UK judge sets February 2020 for Assange extradition hearing

Demonstrators protest outside of Westminster Magistrates Court, where a case hearing for US extradition of Wikileaks founder Julian Assange is held, in London, Britain, June 14, 2019. (Reuters)
Updated 14 June 2019

UK judge sets February 2020 for Assange extradition hearing

LONDON: The full extradition hearing to decide whether Wikileaks founder Julian Assange should be sent to the United States to face accusations including spying charges will take place in February next year, a London court ruled on Friday.
Assange, 47, faces 18 counts in the US including conspiring to hack government computers and violating an espionage law. He could spend decades in prison if convicted.
“It is important that people aren’t fooled into believing that WikiLeaks is anything but a publisher,” said Assange, who appeared by videolink from a London prison, dressed in a grey T-shirt and wearing black-framed glasses.
“The US government has tried to mislead the press,” he told Westminster Magistrates’ Court.
As Ben Brandon, the lawyer representing the United States, ran through a summary of the charges against him including that he had cracked a US Defense network password, Assange said: “I didn’t hack anything.”
Australian-born Assange came to prominence when WikiLeaks published hundreds of thousands of secret US diplomatic cables in 2010, angering Washington which said he had put lives at risk.
His supporters hail him as a hero for exposing what they describe as abuse of power by modern states and for championing free speech.
He spent almost seven years holed up in cramped rooms at the Ecuadorean embassy in London where he fled in 2012 to avoid extradition to Sweden where he was wanted for questioning over allegations of rape.
He was dragged from the embassy on April 11 and jailed for 50 weeks for skipping bail.
The United States has since charged Assange with numerous offenses including espionage, saying he unlawfully published the names of secret sources and conspiring with ex-Army intelligence analyst Chelsea Manning to obtain access to classified information.
Brandon said Assange’s actions had been dangerous and “by publishing the unredacted material Mr.Assange created grave and imminent risk that many intelligence sources, including journalists, human rights defenders and political activists would suffer serious physical harm or arbitrary detention.”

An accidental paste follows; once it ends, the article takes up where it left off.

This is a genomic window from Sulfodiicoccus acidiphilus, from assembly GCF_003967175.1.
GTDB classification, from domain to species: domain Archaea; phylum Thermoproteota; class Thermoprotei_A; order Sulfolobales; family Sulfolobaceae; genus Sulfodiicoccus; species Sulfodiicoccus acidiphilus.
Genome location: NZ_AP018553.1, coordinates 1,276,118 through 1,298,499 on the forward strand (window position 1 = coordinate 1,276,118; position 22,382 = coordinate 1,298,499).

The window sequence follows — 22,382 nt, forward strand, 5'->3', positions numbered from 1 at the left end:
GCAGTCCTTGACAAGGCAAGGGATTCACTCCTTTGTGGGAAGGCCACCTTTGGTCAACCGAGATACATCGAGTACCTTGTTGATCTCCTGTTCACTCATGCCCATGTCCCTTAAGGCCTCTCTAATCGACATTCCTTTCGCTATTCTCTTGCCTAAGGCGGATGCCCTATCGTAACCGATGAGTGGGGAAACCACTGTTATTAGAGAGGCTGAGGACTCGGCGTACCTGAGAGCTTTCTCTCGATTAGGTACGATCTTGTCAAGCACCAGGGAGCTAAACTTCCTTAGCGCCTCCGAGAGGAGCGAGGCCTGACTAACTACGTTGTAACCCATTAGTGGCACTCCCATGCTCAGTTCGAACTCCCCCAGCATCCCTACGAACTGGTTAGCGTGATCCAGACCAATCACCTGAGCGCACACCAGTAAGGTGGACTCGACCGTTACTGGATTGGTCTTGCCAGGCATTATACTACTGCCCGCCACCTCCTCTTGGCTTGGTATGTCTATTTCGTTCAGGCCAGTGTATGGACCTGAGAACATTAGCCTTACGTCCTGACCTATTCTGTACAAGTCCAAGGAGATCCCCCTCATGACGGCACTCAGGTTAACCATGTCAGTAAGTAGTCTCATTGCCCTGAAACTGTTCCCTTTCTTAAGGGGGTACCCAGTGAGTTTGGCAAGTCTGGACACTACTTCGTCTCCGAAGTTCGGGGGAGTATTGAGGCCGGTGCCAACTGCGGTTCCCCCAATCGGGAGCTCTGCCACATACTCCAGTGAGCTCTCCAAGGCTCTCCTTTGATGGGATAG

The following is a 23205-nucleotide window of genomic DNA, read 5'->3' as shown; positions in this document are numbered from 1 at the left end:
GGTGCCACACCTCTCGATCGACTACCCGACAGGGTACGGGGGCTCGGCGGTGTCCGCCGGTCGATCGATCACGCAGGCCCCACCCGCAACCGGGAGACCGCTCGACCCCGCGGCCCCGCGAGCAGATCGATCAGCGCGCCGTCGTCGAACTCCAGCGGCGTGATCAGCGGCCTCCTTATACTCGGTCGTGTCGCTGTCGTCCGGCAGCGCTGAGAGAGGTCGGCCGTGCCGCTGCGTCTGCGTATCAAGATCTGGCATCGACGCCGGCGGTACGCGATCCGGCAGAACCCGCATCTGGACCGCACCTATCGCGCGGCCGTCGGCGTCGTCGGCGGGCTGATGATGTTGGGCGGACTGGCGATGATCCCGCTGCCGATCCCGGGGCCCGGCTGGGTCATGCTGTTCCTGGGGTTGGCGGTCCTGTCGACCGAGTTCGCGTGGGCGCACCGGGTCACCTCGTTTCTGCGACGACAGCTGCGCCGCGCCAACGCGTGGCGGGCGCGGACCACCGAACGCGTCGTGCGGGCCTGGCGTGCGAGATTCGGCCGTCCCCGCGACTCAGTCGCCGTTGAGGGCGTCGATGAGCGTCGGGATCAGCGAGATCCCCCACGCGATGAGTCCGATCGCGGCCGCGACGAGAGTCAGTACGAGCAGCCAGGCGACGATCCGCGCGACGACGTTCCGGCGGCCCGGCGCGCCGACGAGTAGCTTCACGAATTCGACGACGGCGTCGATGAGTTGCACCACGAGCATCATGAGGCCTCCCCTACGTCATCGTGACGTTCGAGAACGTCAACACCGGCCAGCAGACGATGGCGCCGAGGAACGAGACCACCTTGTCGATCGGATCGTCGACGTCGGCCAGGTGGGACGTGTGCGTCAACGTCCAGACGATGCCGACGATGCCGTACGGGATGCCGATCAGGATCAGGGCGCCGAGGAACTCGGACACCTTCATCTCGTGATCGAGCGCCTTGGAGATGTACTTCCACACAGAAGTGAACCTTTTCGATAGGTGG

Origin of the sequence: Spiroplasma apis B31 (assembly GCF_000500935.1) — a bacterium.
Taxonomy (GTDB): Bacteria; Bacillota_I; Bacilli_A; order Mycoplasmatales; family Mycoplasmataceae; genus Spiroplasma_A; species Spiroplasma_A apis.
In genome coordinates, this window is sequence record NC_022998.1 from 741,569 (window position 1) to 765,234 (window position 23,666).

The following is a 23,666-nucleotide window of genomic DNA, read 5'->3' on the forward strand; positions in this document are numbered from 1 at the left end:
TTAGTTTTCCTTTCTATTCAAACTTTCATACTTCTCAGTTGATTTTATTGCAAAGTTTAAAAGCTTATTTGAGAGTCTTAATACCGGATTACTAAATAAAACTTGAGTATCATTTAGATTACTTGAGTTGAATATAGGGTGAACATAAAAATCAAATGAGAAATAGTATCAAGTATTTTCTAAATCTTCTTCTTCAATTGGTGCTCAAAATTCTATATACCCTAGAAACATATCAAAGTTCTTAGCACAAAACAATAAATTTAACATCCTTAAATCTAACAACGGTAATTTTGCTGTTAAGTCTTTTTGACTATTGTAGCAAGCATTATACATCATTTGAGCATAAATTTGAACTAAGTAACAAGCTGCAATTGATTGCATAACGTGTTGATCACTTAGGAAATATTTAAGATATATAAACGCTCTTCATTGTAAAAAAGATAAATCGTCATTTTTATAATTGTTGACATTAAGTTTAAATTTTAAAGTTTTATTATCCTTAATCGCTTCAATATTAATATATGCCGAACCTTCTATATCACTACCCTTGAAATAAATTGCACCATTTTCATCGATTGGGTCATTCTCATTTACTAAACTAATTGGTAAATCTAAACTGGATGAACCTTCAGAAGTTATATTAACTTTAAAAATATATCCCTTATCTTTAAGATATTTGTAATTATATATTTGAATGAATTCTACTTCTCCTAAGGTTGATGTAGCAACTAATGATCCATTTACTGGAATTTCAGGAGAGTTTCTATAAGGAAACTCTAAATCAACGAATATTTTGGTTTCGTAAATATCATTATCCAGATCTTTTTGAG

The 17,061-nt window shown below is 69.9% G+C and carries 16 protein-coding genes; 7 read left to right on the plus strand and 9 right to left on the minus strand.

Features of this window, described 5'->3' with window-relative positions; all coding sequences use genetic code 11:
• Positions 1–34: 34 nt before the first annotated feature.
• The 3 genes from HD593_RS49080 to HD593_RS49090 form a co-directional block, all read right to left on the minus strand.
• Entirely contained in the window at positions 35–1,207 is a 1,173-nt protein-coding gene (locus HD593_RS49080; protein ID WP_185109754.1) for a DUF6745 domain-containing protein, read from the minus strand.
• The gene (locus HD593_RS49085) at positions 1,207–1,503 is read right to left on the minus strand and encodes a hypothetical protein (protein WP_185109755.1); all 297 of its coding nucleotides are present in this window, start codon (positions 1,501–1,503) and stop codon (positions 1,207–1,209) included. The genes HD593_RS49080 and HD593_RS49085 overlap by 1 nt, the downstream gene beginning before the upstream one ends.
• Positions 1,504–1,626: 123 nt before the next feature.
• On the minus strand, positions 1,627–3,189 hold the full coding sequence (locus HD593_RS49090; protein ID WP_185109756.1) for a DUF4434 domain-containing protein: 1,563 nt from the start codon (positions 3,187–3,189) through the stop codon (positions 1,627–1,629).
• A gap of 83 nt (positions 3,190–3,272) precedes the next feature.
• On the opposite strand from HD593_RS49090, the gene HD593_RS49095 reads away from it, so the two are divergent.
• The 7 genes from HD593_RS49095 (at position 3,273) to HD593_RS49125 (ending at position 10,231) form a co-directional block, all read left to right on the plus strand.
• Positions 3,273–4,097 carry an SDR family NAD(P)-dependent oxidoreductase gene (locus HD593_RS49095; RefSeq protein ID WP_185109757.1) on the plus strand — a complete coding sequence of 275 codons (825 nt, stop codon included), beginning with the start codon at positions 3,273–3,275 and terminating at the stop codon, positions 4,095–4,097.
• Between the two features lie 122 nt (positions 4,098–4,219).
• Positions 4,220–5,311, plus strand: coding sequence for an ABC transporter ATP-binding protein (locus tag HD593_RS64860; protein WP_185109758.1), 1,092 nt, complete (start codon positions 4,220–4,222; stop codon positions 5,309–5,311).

However, Assange’s lawyer Mark Summers said the charges were an “outrageous and full fronted assault on journalist rights and free speech” and that his client did not have access to a computer to allow him to follow the case.
He told the court that Assange, who had been too ill to attend the previous hearing in May, was receiving health care. He did not elaborate.
Judge Emma Arbuthnot said the full extradition case would be heard in the week starting Feb. 25 next year. 


US consular staff in Turkey quizzed over video that ‘mocked Islam’

Updated 20 November 2019

US consular staff in Turkey quizzed over video that ‘mocked Islam’

  • The video, which spread online, showed a women mocking “Zamzam” water
  • The prosecutor said those detained were two employees from the consulate aged 30 and 38

ISTANBUL: Turkish police questioned two local staffers from a US consulate in Turkey Wednesday over a Halloween party video accused of “denigrating religious values,” news agency DHA reported.
The pair, who work at the consulate in the southern city of Adana, were taken in for questioning and later released, the local prosecutor told DHA.
It followed a video, which spread online, showing a women mocking “Zamzam” water, which is considered holy because it is drawn from a well in Makkah, Saudi Arabia.
A man, dressed as a pious Muslim, advises her to drink a cocktail.
The prosecutor said those detained were two employees from the consulate aged 30 and 38.
A number of issues have strained relations between Ankara and Washington, including Turkey’s offensive last month against Kurdish militants in Syria, who were a close ally of the US against the Daesh group.
There was also a row over the arrest of several Turks working for US diplomatic outposts following the attempted coup of 2016.
One employee, Metin Topuz from the Istanbul consulate, is still in jail pending his trial on espionage charges.
In January, a staffer at the Adana consulate, Hamza Ulucay, was freed after nearly two years in pre-trial detention over alleged links to the Gulenist movement that Turkey blames for the attempted coup.